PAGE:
The rules are a bit loose – well at least the EN translation is.  We’ve had to make a few group decisions on how to interpret the rules; but for this style of game, I think any agreed-upon rule interpretation is fine.  The game is all about flipping and flicking things, and as long as everyone follows the same rules, it’ll be a blast.

There are two separate challenges dexterity wise here, and I have definitely seen some people excel at one but not the other.  The baiting part is tricky; you have to flick your wrist just right to get the cardboard chit to go to the desired location.  Bonus points if you’re able to do it without making the token flip over – so that you can get the desired side of the token visible on the target card.  The two sides of your fishing rod have slightly different distributions of area for the four levels of fish, and you would like to get the favorable side for your chosen fish.

Once you’ve hooked the fish, the next step is to flick a wooden disk (a la crokinole) down the rod into the desired area.  The cardboard rod boards are most certainly not as slick as a waxed crokinole board surface, and this introduces a delicious amount of variability in the movement of the disc.  I would like to think that I’m a pretty decent crokinole shot, but I have definitely found the flicking here extremely challenging, especially when trying to get to the SS area at the end of the rod!  At least for me, the difficulty of this aspect is good as it keeps each round of the game filled with uncertainty.

There is a fair amount of luck involved here –  but that seems thematic with the whole fishing idea.  Sometimes you catch a kraken, other times you get a shoe…   The game does a pretty good job with giving you a consolation item on the turns where you don’t even hook a fish, and the rewards on those cards seem to increase your chances of having a better future turn.  Sure, it’s not as good as catching a fish each turn, but it certainly keeps people having fun to give them the opportunity to succeed more often.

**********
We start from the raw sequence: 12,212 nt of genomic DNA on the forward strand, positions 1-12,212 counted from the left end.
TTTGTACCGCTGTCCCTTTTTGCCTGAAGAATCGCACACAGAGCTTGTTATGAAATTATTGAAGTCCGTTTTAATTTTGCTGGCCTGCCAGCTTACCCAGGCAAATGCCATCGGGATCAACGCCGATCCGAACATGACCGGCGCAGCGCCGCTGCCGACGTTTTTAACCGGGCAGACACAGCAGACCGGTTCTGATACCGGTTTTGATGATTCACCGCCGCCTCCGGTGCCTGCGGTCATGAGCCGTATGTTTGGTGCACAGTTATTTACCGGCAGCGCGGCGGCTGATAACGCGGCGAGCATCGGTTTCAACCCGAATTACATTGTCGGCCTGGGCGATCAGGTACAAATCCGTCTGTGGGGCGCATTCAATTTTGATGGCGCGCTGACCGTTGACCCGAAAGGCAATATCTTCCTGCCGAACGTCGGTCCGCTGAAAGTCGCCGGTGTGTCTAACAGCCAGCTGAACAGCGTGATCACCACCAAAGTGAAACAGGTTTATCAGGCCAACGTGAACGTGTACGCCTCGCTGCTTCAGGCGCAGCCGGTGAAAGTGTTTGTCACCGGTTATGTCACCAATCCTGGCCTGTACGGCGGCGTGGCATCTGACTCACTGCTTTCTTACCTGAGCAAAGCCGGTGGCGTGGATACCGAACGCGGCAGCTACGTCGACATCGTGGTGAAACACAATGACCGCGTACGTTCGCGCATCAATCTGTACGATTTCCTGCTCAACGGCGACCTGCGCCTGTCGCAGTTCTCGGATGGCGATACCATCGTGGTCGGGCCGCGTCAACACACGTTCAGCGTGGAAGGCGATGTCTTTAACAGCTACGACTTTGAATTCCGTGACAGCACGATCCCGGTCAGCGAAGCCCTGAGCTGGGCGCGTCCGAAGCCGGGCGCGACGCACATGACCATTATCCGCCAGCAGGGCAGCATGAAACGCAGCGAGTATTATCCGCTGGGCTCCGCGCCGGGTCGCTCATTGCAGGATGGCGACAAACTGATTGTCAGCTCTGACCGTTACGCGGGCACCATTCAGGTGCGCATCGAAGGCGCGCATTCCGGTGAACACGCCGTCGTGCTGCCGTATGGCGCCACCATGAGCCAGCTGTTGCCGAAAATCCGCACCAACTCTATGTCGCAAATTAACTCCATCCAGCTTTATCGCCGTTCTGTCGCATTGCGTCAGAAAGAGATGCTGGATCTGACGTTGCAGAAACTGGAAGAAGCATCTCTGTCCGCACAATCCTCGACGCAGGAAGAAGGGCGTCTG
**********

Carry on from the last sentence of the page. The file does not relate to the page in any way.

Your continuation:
Push Fish is a dexterity game that feels different from most of the others I have, and I think this one will stay in the permanent collection.

Thoughts from other Opinionated Gamers

Dan B. (1 play): It’s a bit on the complicated side for a dexterity game (player powers plus item cards plus bonus point cards) but not enough to really overwhelm the dexterity aspect, which is the fun part. It will never be my favorite dexterity game but it’s good for an occasional play.

Jim B. (1 play): I appreciate the design of this game for punching just above where I expected its weight. There are enough wrinkles to keep the game varied and engaging while still streamlined enough that I could confidently put this in front of non-gamers. I suspect there could be matches that end up overstaying their welcome if players struggle with accuracy in the flicking portion of the game but the bonus powers and immediate game ending catches seem to account for that concern. Overall, I think this it’s a quality dex game that I would happily play at a family event. 

Ratings from the Opinionated Gamers

  • I love it!  Dale Y
  • I like it.Dan B., Jim B.
  • Neutral.
  • Not for me…

About Dale Yu

Dale Yu is the Editor of the Opinionated Gamers. He can occasionally be found working as a volunteer administrator for BoardGameGeek, and he previously wrote for BoardGame News.